Havana, Jul 28 (Prensa Latina) Ricardo Alarcon, President of the National Assembly of People’s Power of Cuba, held the United States responsible for the health of anti-terrorist Gerardo Hernandez, unjustly held in a US prison and suffering from physical problems.
Gerardo’s health is in danger and the United States is responsible for this situation, warned Alarcon at Havana’s Convention Center, where parliamentary permanent committees are currently meeting prior to the fifth period of sessions of the seventh legislature of the Cuban Parliament.
Alarcon added that justice is being obstructed in the case of Gerardo, as he has been put in solitary confinement in the prison of Victorville, California, without having committed any indiscipline
In Alarcon’s opinion, this is a very serious situation because the prisoner not only is in the hole, but under conditions of punishment in a very small cell, with no ventilation except for a tiny hole in the upper part of the wall of the cell shared with another inmate.
“The US Government is aware that Gerardo has some physical ailments for which he has been requesting medical examination since April,” commented Alarcon, who noted that only on July 20th was he allowed to see a doctor.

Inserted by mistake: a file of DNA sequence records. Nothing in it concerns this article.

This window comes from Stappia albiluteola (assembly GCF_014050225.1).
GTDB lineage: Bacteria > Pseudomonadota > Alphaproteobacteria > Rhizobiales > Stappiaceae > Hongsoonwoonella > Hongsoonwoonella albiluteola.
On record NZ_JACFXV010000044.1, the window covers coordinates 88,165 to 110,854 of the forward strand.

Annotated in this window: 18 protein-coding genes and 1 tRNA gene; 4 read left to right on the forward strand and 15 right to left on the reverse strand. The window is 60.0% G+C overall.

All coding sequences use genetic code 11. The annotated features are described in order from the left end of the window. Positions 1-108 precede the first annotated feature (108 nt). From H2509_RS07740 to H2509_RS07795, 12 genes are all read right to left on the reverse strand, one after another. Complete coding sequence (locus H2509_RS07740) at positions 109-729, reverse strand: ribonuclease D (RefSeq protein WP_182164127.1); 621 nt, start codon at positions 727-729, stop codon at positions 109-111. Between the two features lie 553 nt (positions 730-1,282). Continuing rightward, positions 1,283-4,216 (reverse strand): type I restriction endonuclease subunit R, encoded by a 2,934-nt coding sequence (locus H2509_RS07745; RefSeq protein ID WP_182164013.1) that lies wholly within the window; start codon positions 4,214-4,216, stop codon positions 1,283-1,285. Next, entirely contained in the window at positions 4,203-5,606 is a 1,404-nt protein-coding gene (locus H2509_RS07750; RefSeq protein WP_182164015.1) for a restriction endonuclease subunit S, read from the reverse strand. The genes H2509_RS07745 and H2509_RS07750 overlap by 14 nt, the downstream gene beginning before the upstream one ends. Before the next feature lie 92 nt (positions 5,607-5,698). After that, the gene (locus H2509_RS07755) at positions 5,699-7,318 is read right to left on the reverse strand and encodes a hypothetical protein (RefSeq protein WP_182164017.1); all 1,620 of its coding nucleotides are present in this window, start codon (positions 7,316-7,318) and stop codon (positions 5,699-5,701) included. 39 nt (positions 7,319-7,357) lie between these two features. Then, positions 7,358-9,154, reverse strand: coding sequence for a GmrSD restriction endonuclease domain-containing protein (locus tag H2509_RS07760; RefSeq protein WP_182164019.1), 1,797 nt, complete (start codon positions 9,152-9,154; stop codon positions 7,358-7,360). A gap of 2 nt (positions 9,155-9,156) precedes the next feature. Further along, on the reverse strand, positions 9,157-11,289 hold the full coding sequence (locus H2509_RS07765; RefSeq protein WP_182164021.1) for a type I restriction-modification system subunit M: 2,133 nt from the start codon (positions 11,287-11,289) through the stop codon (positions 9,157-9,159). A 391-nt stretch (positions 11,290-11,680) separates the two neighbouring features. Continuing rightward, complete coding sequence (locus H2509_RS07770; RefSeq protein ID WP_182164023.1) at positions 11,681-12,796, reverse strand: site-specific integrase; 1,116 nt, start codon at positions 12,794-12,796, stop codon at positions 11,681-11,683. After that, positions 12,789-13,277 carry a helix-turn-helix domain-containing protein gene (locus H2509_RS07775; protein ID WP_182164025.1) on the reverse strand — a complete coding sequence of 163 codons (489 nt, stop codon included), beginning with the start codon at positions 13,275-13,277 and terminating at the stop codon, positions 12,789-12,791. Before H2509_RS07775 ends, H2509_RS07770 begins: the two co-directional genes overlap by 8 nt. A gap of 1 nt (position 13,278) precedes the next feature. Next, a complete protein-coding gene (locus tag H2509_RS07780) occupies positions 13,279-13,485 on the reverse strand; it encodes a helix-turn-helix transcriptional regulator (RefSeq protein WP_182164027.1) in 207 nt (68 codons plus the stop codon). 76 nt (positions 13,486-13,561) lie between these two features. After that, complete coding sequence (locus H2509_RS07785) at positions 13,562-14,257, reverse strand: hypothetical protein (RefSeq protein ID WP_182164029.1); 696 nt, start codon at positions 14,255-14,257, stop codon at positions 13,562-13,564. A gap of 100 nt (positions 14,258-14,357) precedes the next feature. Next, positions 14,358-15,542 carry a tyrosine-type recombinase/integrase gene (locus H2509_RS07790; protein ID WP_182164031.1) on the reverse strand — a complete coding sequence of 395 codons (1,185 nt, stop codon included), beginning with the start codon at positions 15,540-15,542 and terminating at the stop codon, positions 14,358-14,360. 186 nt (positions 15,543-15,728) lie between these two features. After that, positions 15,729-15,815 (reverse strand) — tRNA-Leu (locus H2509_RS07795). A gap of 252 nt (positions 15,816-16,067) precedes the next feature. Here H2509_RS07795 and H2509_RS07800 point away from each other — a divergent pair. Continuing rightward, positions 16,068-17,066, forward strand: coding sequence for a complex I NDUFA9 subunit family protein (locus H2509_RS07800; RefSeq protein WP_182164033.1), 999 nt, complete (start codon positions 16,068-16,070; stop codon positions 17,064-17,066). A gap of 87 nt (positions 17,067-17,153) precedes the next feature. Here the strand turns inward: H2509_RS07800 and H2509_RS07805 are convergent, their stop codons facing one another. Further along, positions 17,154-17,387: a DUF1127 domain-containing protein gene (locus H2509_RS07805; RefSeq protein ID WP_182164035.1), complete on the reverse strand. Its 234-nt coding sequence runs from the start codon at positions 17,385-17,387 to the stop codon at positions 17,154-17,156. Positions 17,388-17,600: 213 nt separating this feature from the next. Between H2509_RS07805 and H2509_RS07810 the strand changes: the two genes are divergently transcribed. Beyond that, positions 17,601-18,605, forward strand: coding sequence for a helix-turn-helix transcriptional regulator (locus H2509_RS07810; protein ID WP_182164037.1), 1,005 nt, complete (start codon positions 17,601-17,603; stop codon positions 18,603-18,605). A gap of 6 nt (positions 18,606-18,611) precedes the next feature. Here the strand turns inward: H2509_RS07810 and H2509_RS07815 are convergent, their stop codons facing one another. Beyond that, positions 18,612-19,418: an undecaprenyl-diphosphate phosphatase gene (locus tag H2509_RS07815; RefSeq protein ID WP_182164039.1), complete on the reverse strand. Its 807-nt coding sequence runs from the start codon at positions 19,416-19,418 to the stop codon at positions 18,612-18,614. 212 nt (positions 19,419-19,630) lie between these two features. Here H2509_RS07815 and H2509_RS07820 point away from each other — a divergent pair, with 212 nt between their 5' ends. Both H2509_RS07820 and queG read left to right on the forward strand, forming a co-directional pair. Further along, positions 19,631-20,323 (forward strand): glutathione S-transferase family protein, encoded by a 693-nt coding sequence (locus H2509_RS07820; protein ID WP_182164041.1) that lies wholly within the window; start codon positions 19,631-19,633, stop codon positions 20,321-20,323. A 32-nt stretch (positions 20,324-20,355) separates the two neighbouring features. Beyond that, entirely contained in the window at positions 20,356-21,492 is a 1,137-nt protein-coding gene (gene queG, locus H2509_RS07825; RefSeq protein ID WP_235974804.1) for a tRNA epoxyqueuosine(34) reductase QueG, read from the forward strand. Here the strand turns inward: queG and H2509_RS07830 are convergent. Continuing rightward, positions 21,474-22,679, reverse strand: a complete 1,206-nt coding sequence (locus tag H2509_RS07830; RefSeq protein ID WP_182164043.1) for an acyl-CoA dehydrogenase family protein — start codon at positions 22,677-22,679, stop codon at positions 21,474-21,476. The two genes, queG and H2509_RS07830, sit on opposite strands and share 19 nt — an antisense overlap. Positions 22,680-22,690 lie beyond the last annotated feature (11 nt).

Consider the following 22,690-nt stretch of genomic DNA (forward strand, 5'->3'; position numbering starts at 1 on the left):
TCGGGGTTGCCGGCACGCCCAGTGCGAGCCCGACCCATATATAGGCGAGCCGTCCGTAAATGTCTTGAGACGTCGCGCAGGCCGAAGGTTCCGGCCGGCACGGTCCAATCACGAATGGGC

The next day he was taken to the hole, a two-meter long, one-meter wide cell, where temperatures reach over 35 degrees, despite the fact that he had been diagnosed with several still untreated problems.
Gerardo seems to be having problems with a bacteria that, according to the doctor who saw him, was circulating among the prison population, with some very serious cases, though it is not known if this is his specific situation because he has not had any tests.
Gerardo also appears to be having problems with his blood pressure. He is a young man, just 45, but he has been under very difficult, tense conditions for 12 years now, he recalled.
Alarcon expressed his concern for the health of the Cuban anti-terrorist fighter, above all because he has no medical care.
“We have protested to the US State Department and have had no reply. Not only is he in that hole, but under conditions of punishment,” recalled Alarcon.
He warned that Gerardo is without communication with his lawyers, at the very time that appeal procedures are being carried out, a situation that has been constantly repeated throughout the entire process.
“Gerardo should be working with his lawyers with evidence to back up the habeas corpus. This is known by the US Government and still at this moment he is without contact with his lawyers, without corresponsence, completely isolated, and on top of that he is ill, involving risks for his physical integrity, stated Alarcon.
For Over A Week Gerardo Hernandez Nordelo Has Been Held In The Hole At Victorville Prison Without Committing Any Infraction
Once Again the US government has imposed another cruel punishment against Gerardo Hernandez, one of the Cuban 5 imprisoned in the US for fighting against terrorism.